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Long lost novel by James M. Cain to be published next year.

September 21, 2011

James M. Cain

The discovery of a lost manuscript by James M. Cain, the greatest of the Holy Trinity of American crime novelists, is cause to rejoice for anyone who loves hard-boiled fiction — or 20th century literature.

For a list of upcoming activities at the Florida Center for the Literary Arts, visit the center’s website. And mark your calendar: This year’s Miami Book Fair International runs Nov. 13-20.

Titled The Cocktail Waitress, the book will be published next fall. The news comes in the midst of a bit of a Cain revival, just days after  HBO’s new adaptation of Mildred Pierce won best actress and supporting actor Emmys for Kate Winslet and Guy Pierce.

“For fans of the genre, The Cocktail Waitress is the Holy Grail. It’s like finding a lost manuscript by Hemingway or a lost score by Gershwin – that’s how big a deal this is,” said Charles Ardai, founder and editor of Hard Case Crime, a line of mystery novels published by Titan books, in a statement.

Cain, best known for 1930s-era hard-boiled classics The Postman Always Rings Twice, Mildred Pierce and Double Indemnity, was working on a revision of The Cocktail Waitress when he died in 1977. The book was never published, the manuscript was lost.

Ironically, as Cain never write about detectives, the manuscript was found after nine years of literary sleuthing by mystery writer Max Allan Collin

Ardai located the novel after nine years of literary sleuthing — a minor irony, since unlike Dashiell Hammett or Raymond Chandler, the other founders of American hard-boiled fiction, Cain never wrote about cops or detectives.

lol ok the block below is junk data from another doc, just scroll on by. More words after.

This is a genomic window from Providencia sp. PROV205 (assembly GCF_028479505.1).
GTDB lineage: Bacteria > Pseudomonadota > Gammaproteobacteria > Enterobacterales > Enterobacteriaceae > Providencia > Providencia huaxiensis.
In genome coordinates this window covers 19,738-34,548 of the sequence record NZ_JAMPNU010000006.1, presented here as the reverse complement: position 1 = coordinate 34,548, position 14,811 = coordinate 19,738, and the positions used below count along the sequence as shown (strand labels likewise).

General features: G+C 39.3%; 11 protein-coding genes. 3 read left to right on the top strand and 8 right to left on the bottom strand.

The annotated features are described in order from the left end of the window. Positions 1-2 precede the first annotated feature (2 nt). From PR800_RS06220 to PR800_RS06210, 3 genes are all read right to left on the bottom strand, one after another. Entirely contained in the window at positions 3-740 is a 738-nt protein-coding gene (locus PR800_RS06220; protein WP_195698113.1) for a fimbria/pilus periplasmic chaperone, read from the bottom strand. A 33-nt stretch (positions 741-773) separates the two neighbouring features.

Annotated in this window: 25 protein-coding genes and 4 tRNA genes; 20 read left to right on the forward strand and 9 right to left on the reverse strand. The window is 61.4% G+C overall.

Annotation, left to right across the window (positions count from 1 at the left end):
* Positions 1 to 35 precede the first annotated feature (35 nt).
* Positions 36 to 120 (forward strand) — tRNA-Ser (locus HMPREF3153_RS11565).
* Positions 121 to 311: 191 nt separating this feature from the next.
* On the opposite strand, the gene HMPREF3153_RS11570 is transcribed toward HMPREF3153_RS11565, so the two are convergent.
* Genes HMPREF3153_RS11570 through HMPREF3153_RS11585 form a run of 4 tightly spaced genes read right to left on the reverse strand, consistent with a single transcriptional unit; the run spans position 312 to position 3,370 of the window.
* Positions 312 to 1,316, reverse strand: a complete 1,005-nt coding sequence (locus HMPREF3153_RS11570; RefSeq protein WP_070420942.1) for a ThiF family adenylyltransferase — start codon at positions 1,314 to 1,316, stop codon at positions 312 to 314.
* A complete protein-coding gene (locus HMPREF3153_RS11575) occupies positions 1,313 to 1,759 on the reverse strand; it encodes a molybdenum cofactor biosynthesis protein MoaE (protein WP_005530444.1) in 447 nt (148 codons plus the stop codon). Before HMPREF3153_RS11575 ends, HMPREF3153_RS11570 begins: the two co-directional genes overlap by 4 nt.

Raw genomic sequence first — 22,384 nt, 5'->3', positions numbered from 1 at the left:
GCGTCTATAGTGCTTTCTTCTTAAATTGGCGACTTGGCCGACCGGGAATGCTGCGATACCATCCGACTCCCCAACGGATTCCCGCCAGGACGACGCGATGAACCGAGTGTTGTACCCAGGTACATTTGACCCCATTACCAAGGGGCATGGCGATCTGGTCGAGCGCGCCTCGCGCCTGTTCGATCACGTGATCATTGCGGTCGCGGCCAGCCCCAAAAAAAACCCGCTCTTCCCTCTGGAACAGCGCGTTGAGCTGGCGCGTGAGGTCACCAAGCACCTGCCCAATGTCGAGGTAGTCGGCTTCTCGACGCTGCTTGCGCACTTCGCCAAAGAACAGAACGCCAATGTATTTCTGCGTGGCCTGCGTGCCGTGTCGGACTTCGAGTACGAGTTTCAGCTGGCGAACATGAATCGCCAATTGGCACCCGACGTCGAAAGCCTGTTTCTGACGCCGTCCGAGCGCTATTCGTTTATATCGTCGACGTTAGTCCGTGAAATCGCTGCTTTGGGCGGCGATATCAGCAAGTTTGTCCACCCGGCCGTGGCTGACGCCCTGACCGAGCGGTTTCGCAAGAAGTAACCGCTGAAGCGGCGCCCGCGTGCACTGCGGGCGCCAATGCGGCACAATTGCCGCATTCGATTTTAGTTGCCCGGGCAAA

Indeed, while Hammett and Chandler deserve their place in the canon of crime fiction, Cain stands head and shoulders above them. Hammett wrote the iconic novel The Maltese Falcon, while Chandler gave the world Philip Marlowe and set the standard for easily spoofable wordplay in detective fiction, with lines like, “She gave me a smile I could feel in my hip pocket.,” or “[S]he was as naked as a September morn, but a darn sight less coy.”

By contrast, Cain was interested in human character, writing from the point of view of the criminal, or the poor sap gone bad through a combination of hard luck and bad influences. His breakout novel, The Postman Always Rings Twice, brims with adultery and murder, but you understand why the lovers killed the husband. Mildred Pierce doesn’t even feature a murder and can hardly be labeled crime fiction, except for the suspense Cain maintains from first page to last.

The French Nobelist Albert Camus acknowledged his debt to Cain in writing his first novel, The Stranger. For more detail on Cain’s writing and his influence — not only on literature, but also the movies — see this excellent 2001 appreciation from the Guardian.

Descriptions of The Cocktail Waitress sound like vintage Cain. A young woman has to take a job as a cocktail waitress after her husband dies under mysterious circumstances. She takes up with two men — one she loves, the other she marries for money.

I can only hope Kate Winslet will be available when HBO gets around to making a film version.

 

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